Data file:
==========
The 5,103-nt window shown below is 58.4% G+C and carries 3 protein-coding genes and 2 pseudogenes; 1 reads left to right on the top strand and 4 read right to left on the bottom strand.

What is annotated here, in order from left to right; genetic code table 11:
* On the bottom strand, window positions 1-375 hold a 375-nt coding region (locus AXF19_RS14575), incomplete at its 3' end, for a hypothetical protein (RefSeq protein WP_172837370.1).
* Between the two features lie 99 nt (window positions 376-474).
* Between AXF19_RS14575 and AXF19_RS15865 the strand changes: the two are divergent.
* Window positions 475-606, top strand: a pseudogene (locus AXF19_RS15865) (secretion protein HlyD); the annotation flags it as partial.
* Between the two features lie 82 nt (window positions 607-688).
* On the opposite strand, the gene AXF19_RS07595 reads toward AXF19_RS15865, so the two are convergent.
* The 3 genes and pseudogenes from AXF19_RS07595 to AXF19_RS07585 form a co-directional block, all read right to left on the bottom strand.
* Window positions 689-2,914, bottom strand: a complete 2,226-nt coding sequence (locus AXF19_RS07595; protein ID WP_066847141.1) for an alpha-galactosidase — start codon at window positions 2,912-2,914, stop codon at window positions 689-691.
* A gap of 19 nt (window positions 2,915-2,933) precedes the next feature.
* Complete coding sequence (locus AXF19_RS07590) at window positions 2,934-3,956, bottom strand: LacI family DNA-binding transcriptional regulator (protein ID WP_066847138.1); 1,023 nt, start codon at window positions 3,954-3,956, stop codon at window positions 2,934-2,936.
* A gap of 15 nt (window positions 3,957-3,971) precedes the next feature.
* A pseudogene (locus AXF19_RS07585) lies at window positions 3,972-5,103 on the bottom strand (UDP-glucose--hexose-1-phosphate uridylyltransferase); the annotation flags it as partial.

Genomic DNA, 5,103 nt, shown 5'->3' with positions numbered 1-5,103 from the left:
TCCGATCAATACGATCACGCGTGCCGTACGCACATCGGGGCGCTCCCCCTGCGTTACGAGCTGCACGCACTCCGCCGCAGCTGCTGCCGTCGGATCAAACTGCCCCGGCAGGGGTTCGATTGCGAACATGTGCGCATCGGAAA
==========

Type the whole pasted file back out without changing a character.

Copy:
The 5,103-nt window shown below is 58.4% G+C and carries 3 protein-coding genes and 2 pseudogenes; 1 reads left to right on the top strand and 4 read right to left on the bottom strand.

What is annotated here, in order from left to right; genetic code table 11:
* On the bottom strand, window positions 1-375 hold a 375-nt coding region (locus AXF19_RS14575), incomplete at its 3' end, for a hypothetical protein (RefSeq protein WP_172837370.1).
* Between the two features lie 99 nt (window positions 376-474).
* Between AXF19_RS14575 and AXF19_RS15865 the strand changes: the two are divergent.
* Window positions 475-606, top strand: a pseudogene (locus AXF19_RS15865) (secretion protein HlyD); the annotation flags it as partial.
* Between the two features lie 82 nt (window positions 607-688).
* On the opposite strand, the gene AXF19_RS07595 reads toward AXF19_RS15865, so the two are convergent.
* The 3 genes and pseudogenes from AXF19_RS07595 to AXF19_RS07585 form a co-directional block, all read right to left on the bottom strand.
* Window positions 689-2,914, bottom strand: a complete 2,226-nt coding sequence (locus AXF19_RS07595; protein ID WP_066847141.1) for an alpha-galactosidase — start codon at window positions 2,912-2,914, stop codon at window positions 689-691.
* A gap of 19 nt (window positions 2,915-2,933) precedes the next feature.
* Complete coding sequence (locus AXF19_RS07590) at window positions 2,934-3,956, bottom strand: LacI family DNA-binding transcriptional regulator (protein ID WP_066847138.1); 1,023 nt, start codon at window positions 3,954-3,956, stop codon at window positions 2,934-2,936.
* A gap of 15 nt (window positions 3,957-3,971) precedes the next feature.
* A pseudogene (locus AXF19_RS07585) lies at window positions 3,972-5,103 on the bottom strand (UDP-glucose--hexose-1-phosphate uridylyltransferase); the annotation flags it as partial.

Genomic DNA, 5,103 nt, shown 5'->3' with positions numbered 1-5,103 from the left:
TCCGATCAATACGATCACGCGTGCCGTACGCACATCGGGGCGCTCCCCCTGCGTTACGAGCTGCACGCACTCCGCCGCAGCTGCTGCCGTCGGATCAAACTGCCCCGGCAGGGGTTCGATTGCGAACATGTGCGCATCGGAAA